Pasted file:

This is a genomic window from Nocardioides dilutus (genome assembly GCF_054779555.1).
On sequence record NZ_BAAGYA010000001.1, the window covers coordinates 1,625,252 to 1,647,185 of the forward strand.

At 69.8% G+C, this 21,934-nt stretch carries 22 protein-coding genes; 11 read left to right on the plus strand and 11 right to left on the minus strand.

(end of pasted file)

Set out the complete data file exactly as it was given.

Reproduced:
This is a genomic window from Nocardioides dilutus (genome assembly GCF_054779555.1).
On sequence record NZ_BAAGYA010000001.1, the window covers coordinates 1,625,252 to 1,647,185 of the forward strand.

At 69.8% G+C, this 21,934-nt stretch carries 22 protein-coding genes; 11 read left to right on the plus strand and 11 right to left on the minus strand.